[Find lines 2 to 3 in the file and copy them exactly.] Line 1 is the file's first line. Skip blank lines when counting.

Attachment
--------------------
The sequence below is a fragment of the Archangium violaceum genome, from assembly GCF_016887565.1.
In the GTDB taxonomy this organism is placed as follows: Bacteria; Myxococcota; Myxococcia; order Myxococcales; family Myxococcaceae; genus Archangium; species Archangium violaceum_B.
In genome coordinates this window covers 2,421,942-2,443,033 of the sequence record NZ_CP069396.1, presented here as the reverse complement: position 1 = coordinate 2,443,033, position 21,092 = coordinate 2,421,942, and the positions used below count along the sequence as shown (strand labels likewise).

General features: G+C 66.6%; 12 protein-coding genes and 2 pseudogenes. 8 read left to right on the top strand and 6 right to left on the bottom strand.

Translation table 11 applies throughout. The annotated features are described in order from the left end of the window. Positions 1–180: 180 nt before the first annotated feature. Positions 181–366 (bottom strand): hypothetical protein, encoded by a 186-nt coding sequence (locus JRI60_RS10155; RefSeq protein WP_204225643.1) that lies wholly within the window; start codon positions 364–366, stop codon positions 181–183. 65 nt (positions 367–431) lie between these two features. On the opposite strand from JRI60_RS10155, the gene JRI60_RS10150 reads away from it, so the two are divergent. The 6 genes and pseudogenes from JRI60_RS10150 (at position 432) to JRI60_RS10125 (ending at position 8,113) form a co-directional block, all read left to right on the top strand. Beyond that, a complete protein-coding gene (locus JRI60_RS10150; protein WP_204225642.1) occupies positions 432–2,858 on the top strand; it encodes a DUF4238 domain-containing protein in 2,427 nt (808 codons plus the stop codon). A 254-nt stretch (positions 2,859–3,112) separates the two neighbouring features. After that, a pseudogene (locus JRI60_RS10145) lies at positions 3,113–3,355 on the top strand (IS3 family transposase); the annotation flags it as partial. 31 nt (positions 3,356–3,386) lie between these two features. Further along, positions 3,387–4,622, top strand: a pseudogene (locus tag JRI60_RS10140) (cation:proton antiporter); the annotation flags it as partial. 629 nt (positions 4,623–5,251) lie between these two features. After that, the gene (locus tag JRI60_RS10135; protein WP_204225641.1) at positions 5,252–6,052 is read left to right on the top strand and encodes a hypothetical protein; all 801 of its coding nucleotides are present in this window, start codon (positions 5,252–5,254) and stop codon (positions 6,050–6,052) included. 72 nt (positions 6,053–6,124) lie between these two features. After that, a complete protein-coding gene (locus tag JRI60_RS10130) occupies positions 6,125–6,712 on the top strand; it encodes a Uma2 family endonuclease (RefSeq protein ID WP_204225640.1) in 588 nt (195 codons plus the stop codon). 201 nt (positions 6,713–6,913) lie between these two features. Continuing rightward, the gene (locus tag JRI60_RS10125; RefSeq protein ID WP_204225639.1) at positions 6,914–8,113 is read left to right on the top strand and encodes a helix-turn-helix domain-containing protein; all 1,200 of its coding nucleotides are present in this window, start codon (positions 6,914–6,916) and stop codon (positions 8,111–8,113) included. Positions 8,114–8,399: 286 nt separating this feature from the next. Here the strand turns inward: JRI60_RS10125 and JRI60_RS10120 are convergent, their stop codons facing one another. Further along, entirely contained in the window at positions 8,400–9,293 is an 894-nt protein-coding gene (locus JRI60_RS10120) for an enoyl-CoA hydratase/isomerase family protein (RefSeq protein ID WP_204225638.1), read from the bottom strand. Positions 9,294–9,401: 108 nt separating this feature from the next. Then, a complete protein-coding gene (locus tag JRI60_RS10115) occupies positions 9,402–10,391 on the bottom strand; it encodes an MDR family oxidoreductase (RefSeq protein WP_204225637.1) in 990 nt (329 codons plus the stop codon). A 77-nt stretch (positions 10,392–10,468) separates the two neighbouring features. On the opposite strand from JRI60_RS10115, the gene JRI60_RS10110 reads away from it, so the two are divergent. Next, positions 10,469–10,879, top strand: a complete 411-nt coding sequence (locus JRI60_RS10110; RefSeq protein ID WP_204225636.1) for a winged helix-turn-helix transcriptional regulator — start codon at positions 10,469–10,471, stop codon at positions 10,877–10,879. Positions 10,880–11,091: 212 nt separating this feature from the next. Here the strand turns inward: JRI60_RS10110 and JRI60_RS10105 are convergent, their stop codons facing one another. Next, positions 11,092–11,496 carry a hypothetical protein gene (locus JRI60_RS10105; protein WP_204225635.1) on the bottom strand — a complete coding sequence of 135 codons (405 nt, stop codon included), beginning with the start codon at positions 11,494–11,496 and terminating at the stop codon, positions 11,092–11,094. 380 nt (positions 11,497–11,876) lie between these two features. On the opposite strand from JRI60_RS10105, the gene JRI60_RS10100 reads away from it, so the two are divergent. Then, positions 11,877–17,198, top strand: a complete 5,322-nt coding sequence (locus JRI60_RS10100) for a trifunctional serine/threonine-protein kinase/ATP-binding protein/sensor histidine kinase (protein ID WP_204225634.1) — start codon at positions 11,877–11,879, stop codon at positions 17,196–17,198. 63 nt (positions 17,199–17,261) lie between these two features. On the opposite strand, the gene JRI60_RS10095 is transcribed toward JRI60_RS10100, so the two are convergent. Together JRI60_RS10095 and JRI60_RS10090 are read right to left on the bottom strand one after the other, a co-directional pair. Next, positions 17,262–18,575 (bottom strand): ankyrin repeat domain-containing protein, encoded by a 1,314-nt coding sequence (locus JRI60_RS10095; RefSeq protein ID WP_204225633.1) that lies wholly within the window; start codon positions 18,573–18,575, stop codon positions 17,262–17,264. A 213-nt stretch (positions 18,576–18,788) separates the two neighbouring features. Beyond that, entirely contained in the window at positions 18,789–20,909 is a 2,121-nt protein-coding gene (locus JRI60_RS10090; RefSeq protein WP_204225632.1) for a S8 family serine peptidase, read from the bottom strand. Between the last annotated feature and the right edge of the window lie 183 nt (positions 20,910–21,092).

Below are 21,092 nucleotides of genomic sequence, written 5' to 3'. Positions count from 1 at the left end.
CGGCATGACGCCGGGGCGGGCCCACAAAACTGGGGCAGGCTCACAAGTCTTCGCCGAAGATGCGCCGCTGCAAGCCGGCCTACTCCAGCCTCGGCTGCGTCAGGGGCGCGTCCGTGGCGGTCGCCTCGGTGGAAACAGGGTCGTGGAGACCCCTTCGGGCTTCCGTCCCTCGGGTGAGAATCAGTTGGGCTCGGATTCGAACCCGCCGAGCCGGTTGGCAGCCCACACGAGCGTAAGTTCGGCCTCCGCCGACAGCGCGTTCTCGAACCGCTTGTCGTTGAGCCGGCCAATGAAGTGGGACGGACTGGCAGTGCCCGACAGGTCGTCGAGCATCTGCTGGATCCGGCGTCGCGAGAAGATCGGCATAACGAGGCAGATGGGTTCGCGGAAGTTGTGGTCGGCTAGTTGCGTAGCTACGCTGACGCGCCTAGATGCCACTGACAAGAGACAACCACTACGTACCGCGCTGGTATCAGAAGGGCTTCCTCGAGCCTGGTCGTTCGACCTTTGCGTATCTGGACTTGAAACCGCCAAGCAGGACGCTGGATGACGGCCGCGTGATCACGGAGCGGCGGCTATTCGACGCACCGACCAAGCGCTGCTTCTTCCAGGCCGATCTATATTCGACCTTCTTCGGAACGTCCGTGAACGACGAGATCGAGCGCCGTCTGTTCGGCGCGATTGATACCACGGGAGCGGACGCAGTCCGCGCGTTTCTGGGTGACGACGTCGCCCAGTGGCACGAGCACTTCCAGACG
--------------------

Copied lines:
In the GTDB taxonomy this organism is placed as follows: Bacteria; Myxococcota; Myxococcia; order Myxococcales; family Myxococcaceae; genus Archangium; species Archangium violaceum_B.
In genome coordinates this window covers 2,421,942-2,443,033 of the sequence record NZ_CP069396.1, presented here as the reverse complement: position 1 = coordinate 2,443,033, position 21,092 = coordinate 2,421,942, and the positions used below count along the sequence as shown (strand labels likewise).